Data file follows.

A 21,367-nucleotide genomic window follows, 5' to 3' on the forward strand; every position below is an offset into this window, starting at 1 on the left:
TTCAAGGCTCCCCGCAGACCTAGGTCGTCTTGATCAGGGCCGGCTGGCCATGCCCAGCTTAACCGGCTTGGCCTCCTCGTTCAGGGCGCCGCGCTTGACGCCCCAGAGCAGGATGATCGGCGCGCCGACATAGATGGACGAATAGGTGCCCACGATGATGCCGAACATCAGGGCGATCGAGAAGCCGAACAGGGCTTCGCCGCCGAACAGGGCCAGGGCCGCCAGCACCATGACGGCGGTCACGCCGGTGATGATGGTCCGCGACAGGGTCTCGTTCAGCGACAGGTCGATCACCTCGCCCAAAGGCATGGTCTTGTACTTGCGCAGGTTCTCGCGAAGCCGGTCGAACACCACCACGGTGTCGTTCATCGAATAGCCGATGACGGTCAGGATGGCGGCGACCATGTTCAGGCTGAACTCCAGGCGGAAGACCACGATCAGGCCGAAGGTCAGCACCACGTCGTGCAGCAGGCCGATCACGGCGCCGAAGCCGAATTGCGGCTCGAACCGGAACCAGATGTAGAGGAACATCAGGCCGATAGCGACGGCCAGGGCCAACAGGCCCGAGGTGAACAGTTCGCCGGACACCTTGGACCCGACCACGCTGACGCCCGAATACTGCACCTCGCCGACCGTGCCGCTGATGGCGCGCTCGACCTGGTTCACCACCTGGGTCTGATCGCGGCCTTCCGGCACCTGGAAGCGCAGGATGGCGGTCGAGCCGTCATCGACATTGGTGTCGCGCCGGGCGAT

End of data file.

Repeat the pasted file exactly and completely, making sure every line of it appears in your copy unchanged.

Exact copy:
A 21,367-nucleotide genomic window follows, 5' to 3' on the forward strand; every position below is an offset into this window, starting at 1 on the left:
TTCAAGGCTCCCCGCAGACCTAGGTCGTCTTGATCAGGGCCGGCTGGCCATGCCCAGCTTAACCGGCTTGGCCTCCTCGTTCAGGGCGCCGCGCTTGACGCCCCAGAGCAGGATGATCGGCGCGCCGACATAGATGGACGAATAGGTGCCCACGATGATGCCGAACATCAGGGCGATCGAGAAGCCGAACAGGGCTTCGCCGCCGAACAGGGCCAGGGCCGCCAGCACCATGACGGCGGTCACGCCGGTGATGATGGTCCGCGACAGGGTCTCGTTCAGCGACAGGTCGATCACCTCGCCCAAAGGCATGGTCTTGTACTTGCGCAGGTTCTCGCGAAGCCGGTCGAACACCACCACGGTGTCGTTCATCGAATAGCCGATGACGGTCAGGATGGCGGCGACCATGTTCAGGCTGAACTCCAGGCGGAAGACCACGATCAGGCCGAAGGTCAGCACCACGTCGTGCAGCAGGCCGATCACGGCGCCGAAGCCGAATTGCGGCTCGAACCGGAACCAGATGTAGAGGAACATCAGGCCGATAGCGACGGCCAGGGCCAACAGGCCCGAGGTGAACAGTTCGCCGGACACCTTGGACCCGACCACGCTGACGCCCGAATACTGCACCTCGCCGACCGTGCCGCTGATGGCGCGCTCGACCTGGTTCACCACCTGGGTCTGATCGCGGCCTTCCGGCACCTGGAAGCGCAGGATGGCGGTCGAGCCGTCATCGACATTGGTGTCGCGCCGGGCGAT